For a great number of mycobacterial species, intracellular lipid bodies were reported [1525]. In the dormant state, lipids from lipid bodies appear to be the primary carbon source for M. tuberculosis in vivo. For M. tuberculosis, several bacterial genes are upregulated during the dormant state and have been reported to be involved in lipid metabolism such as diacylglycerol acyltransferase (tgs1), lipase (lipY), and isocitrate lyase (icl) [26, 27].

M. leprae has a small genome (3.2 Mb). The obligate intracellular organism shows a moderate genome degradation and several genes are absent when compared with other mycobacterial species. Due to the gene loss, M. leprae is strongly dependent on thehost for basic metabolic functions [3, 28]. Macrophages infected with M. leprae contain oxidized host lipids and it has been observed that M. leprae upregulates 13 host lipidmetabolism genes in T-leplesions and 26 in L-leplesions. The oxidized lipids inhibit innate immune responses and thus seem to be an important virulence factor for the organism [29].

This paper highlights the importance of the LDs as one of the most unique determinant for M. leprae persistence and virulence. The formation of LDs in M. leprae infected cells has been compared to LDs formation in macrophages infected with M. tuberculosis. Thereafter, we will focus on the interplay between the LDs of the host and the pathogen.

2. M. leprae Induces Lipid Droplets Formation in the Host Cell

M. leprae infects preferentially macrophages and SCs [6]. A typical feature of lepromatous leprosy is the survival and replication of M. leprae stored within the LDs in the enlarged phagosome of histiocytes. Due to strong immune response against M. leprae and arrested bacilli growth in T-lep lesions, the occurrence of foamy cells of M. leprae-infected macrophages/SCs is a marker only in L-lep lesions [5, 9]. In L-lep lesions, the expression of lipoprotein and fatty acid metabolism, including lipases genes, was 4-fold greater than in T-lep lesions which supports the previous observation [29]. Lipid droplets are thought to be an important nutrient source for the bacillus. A major concern in leprosy is peripheral neuropathy. The damage to nerves of the peripheral nervous system is caused by the infection of SCs by M. leprae. In LL nerve biopsies, highly infected SCs also contain LDs and show a foamy appearance, such as Virchow cells found in dermal lesions [30].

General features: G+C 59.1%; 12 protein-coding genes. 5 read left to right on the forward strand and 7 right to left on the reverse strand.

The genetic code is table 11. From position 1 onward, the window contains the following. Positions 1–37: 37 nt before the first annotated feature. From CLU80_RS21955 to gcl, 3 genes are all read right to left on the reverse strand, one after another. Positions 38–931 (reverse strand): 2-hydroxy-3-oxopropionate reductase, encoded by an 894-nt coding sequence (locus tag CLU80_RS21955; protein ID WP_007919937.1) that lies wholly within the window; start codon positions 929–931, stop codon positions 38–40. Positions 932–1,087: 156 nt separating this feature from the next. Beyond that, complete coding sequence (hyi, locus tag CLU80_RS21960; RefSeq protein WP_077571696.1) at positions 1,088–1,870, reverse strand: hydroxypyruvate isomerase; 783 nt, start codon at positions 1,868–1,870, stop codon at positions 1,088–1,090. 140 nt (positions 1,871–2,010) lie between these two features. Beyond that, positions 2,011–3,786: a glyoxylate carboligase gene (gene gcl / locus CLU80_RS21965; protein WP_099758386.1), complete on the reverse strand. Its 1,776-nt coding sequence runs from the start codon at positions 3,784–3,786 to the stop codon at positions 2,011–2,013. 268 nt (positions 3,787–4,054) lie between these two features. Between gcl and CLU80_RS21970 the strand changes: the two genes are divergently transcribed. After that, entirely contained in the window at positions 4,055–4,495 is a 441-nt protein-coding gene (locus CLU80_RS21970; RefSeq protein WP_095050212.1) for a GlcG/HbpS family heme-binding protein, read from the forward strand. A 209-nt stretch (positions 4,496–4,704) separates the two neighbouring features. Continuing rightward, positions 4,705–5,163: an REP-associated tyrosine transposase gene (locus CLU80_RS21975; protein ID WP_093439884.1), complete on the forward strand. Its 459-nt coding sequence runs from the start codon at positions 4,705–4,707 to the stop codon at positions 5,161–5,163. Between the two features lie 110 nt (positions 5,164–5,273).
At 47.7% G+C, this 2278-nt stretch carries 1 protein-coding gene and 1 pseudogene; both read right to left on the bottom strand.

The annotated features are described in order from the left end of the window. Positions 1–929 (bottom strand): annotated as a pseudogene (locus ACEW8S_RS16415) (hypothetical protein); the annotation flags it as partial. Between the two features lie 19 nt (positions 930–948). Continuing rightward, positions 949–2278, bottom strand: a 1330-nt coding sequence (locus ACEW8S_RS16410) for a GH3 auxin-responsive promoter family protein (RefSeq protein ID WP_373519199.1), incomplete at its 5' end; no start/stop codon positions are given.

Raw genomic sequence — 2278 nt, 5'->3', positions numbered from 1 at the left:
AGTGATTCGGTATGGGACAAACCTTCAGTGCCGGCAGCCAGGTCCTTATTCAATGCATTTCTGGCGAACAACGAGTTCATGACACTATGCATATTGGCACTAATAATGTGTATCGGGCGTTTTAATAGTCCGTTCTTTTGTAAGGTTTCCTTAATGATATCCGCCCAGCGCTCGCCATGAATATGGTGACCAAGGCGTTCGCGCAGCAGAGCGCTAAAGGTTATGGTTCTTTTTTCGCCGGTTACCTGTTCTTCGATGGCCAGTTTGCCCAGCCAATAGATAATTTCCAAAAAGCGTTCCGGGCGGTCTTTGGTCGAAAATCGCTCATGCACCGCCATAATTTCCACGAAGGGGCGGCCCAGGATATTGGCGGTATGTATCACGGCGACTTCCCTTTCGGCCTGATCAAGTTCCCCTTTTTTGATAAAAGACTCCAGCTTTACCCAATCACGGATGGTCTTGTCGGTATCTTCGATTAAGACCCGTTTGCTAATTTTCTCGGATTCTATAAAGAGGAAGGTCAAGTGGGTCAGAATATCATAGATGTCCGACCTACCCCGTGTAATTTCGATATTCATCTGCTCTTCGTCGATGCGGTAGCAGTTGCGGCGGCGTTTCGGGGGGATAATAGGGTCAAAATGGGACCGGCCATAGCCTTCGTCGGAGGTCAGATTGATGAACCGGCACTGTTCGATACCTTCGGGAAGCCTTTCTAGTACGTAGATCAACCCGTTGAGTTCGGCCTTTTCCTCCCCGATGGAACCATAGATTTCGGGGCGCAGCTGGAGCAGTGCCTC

The biology of these foamy cells has been characterized poorly until now. Neither the origin nor nature of the lipids has been elucidated yet. Only recently, in vitro studies by Mattos could show that M. leprae induces the formation of LDs in human SCs [5]. Moreover, the group found that LDs are promptly recruited to bacterial phagosomes. In SCs, LDs recruiting by bacterial phagosomes depends on cytoskeletal reorganization and PI3 K signaling but is independent of TLR2 bacterial sensing [5].

Important markers for the lipid accumulation in adipocytes or macrophages are lipid-droplet-associated proteins such as adipose differentiation-related protein ADRP and perilipin, which play essential roles in lipid-droplet formation [31]. After phagocytosis of live M. leprae, ADRP expression is constantly upregulated in human monocytes. ADRP and perilipin are localized at the phagosomal membrane (Figure 1) [31].

361374.fig.001
Figure 1: Basic mechanisms of lipid droplet biogenesis in macrophages infected with M. leprae. TLR mediated uptake of M. leprae: M. leprae attaches to TLR2 and TLR6. Heterodimerization of TLR2 and TLR6 induces downstream signalling and subsequent cholesterol accumulation by LDs formation [32, 33]. In SCs, TLR6, but not TLR2, is essential for M. leprae-induced LDs biogenesis [5]. Cholesterol accumulates at the site of mycobacterial entry and promotes mycobacterial uptake. Cholesterol also recruits TACO from the plasma membrane to the phagosome [34]. TACO prevents phagosome-lysosome fusion and promotes intracellular survival [35, 36]. Uptake by scavenger receptors (proven for M. tuberculosis, hypothetical for M. leprae): reactive oxygen species might oxidize low-density lipoprotein (LDL) to oxLDL, which is thought to be subsequently bound and taken up by scavenger receptors CD36 and LOX1. A: ADRP; CHO: cholesterol; P: perilipin. Unknown mechanisms for LDs induction are indicated with a question mark.
2.1. Receptor-Mediated LDs Formation